A lot of companies let you invest in their DRIP program with as little as $25. When your shares pay a dividend, the company will automatically reinvest the dividends, which helps your money grow faster.

Non-Stock Investment Options for Beginners

And finally, here are some options if you're looking for non-stock investments.

  • Real estate
    Real estate crowdfunding has made it possible for small investors to enter this sector traditionally reserved for the wealthy. Investors combine money to fund real estate projects together.

    If you have $500 to start, you can invest in real estate with Fundrise ($10 minimum) and DiversyFund. Both platforms have shown positive performance over the years.

    Fundrise

    Invest in Real Estate with $10+

    Become real estate investor with as little as $10

  • Treasury securities
    If you want an investment with the lowest possible risk, Treasury securities are a good bet. These securities do not change with the market - they are predictable.

    Treasury securities are backed by the US government. Each security has its own maturity date ranging from a few days to 30 years. The minimum investment is usually $25 - $100.

  • Worthy bonds
    The Worthy investing platform allows you to invest in bonds starting from just $10 in each bond. It pays a fixed 5% return.[5] The bonds are used to offer loans to growing American businesses.

    You can cash out your money at any time. There are no fees or penalties to buy or withdraw.

Benefits of Investing with Little Money

Here are the benefits of investing little money:

  • Get in the habit of investing. Sometimes getting started is the hardest part. You think you cannot part with even $1 each week or month. This type of thinking is what prevents people from investing.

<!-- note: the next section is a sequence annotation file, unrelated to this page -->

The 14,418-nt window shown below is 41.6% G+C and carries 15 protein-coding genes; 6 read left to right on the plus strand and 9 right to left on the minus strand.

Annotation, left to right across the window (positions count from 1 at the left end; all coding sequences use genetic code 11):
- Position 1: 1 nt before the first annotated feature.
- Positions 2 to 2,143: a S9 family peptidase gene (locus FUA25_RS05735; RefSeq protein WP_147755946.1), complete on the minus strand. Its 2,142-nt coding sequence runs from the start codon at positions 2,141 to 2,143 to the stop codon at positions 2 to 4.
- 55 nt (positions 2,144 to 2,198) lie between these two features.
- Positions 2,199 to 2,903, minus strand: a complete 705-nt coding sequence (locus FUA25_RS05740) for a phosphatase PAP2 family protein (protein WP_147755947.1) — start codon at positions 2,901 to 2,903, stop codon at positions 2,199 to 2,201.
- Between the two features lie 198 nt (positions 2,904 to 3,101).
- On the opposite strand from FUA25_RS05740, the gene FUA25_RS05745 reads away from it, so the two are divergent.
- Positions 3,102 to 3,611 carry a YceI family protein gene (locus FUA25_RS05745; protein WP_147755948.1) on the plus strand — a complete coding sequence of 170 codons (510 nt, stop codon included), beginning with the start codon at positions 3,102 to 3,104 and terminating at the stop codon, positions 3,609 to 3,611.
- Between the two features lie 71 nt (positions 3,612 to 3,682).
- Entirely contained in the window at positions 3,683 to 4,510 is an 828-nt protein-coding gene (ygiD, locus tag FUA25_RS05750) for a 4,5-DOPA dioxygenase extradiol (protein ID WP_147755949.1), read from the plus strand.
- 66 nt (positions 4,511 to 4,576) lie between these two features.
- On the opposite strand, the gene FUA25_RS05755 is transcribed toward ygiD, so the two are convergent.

If you start with just $5 or $10 and contribute regularly, you get into the habit of investing regularly. Down the road, you will likely find yourself wanting to invest more.

  • Grow your money. Investing offers more growth potential than if your money just sat in a bank account. Even if you only invested $20 every month, it can grow into $37,000 over 30 years (assuming 9% returns, which is the stock market average).

    So even if you only have a little bit of extra money, invest it now so your money has more time to grow.

    You can play around with numbers yourself with this compound interest calculator.

  • Not too much risk. Investing $5 or $20 isn't risking too much of your money, unlike investing large sums.

  • Gain experience. You'll get hands-on experience about the different types of investments, fees, processes, terms, and strategies. With more understanding, you'll feel more comfortable investing larger amounts later.

It's worthwhile to begin investing with little money. The earlier you start investing the better, no matter how little that money is, compounding, regular contributions, and time can build wealth.